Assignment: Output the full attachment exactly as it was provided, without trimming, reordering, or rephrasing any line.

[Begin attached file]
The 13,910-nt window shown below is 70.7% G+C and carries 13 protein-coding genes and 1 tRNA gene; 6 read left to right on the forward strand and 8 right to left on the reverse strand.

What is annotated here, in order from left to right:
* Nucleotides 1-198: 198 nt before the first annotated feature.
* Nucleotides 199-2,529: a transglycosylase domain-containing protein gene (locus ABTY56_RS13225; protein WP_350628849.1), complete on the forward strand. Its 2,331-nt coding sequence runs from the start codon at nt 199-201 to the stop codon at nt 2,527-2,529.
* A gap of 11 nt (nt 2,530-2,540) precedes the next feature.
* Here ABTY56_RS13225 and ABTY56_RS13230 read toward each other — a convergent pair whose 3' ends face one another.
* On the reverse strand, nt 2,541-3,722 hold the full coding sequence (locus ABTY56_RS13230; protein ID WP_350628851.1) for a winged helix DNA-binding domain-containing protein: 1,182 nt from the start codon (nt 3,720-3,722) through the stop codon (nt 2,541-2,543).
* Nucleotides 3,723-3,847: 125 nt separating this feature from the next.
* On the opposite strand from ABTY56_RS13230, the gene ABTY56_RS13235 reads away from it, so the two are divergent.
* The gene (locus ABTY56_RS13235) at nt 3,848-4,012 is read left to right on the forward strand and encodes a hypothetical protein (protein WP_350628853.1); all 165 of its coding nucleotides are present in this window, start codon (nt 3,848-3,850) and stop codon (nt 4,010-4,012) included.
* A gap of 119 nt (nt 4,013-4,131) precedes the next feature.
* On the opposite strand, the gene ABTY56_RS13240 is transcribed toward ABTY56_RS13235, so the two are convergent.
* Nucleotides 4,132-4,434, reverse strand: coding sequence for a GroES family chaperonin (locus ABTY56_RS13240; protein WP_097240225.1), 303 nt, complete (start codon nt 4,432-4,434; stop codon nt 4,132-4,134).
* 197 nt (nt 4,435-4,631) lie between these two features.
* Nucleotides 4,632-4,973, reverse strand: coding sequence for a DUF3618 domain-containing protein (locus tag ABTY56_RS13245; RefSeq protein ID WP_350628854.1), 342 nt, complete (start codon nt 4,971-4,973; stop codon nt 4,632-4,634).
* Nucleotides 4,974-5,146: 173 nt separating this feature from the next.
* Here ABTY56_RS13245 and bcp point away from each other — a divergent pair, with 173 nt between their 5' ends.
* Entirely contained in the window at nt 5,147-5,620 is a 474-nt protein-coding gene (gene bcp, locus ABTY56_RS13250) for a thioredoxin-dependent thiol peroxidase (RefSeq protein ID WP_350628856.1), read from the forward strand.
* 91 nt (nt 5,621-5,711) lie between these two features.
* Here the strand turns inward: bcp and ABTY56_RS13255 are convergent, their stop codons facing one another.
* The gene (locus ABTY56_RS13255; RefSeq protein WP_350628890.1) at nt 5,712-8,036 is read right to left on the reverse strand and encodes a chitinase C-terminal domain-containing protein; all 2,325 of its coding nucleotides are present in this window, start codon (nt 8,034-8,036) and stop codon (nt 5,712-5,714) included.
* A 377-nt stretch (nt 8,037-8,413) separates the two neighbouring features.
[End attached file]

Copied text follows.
The 13,910-nt window shown below is 70.7% G+C and carries 13 protein-coding genes and 1 tRNA gene; 6 read left to right on the forward strand and 8 right to left on the reverse strand.

What is annotated here, in order from left to right:
* Nucleotides 1-198: 198 nt before the first annotated feature.
* Nucleotides 199-2,529: a transglycosylase domain-containing protein gene (locus ABTY56_RS13225; protein WP_350628849.1), complete on the forward strand. Its 2,331-nt coding sequence runs from the start codon at nt 199-201 to the stop codon at nt 2,527-2,529.
* A gap of 11 nt (nt 2,530-2,540) precedes the next feature.
* Here ABTY56_RS13225 and ABTY56_RS13230 read toward each other — a convergent pair whose 3' ends face one another.
* On the reverse strand, nt 2,541-3,722 hold the full coding sequence (locus ABTY56_RS13230; protein ID WP_350628851.1) for a winged helix DNA-binding domain-containing protein: 1,182 nt from the start codon (nt 3,720-3,722) through the stop codon (nt 2,541-2,543).
* Nucleotides 3,723-3,847: 125 nt separating this feature from the next.
* On the opposite strand from ABTY56_RS13230, the gene ABTY56_RS13235 reads away from it, so the two are divergent.
* The gene (locus ABTY56_RS13235) at nt 3,848-4,012 is read left to right on the forward strand and encodes a hypothetical protein (protein WP_350628853.1); all 165 of its coding nucleotides are present in this window, start codon (nt 3,848-3,850) and stop codon (nt 4,010-4,012) included.
* A gap of 119 nt (nt 4,013-4,131) precedes the next feature.
* On the opposite strand, the gene ABTY56_RS13240 is transcribed toward ABTY56_RS13235, so the two are convergent.
* Nucleotides 4,132-4,434, reverse strand: coding sequence for a GroES family chaperonin (locus ABTY56_RS13240; protein WP_097240225.1), 303 nt, complete (start codon nt 4,432-4,434; stop codon nt 4,132-4,134).
* 197 nt (nt 4,435-4,631) lie between these two features.
* Nucleotides 4,632-4,973, reverse strand: coding sequence for a DUF3618 domain-containing protein (locus tag ABTY56_RS13245; RefSeq protein ID WP_350628854.1), 342 nt, complete (start codon nt 4,971-4,973; stop codon nt 4,632-4,634).
* Nucleotides 4,974-5,146: 173 nt separating this feature from the next.
* Here ABTY56_RS13245 and bcp point away from each other — a divergent pair, with 173 nt between their 5' ends.
* Entirely contained in the window at nt 5,147-5,620 is a 474-nt protein-coding gene (gene bcp, locus ABTY56_RS13250) for a thioredoxin-dependent thiol peroxidase (RefSeq protein ID WP_350628856.1), read from the forward strand.
* 91 nt (nt 5,621-5,711) lie between these two features.
* Here the strand turns inward: bcp and ABTY56_RS13255 are convergent, their stop codons facing one another.
* The gene (locus ABTY56_RS13255; RefSeq protein WP_350628890.1) at nt 5,712-8,036 is read right to left on the reverse strand and encodes a chitinase C-terminal domain-containing protein; all 2,325 of its coding nucleotides are present in this window, start codon (nt 8,034-8,036) and stop codon (nt 5,712-5,714) included.
* A 377-nt stretch (nt 8,037-8,413) separates the two neighbouring features.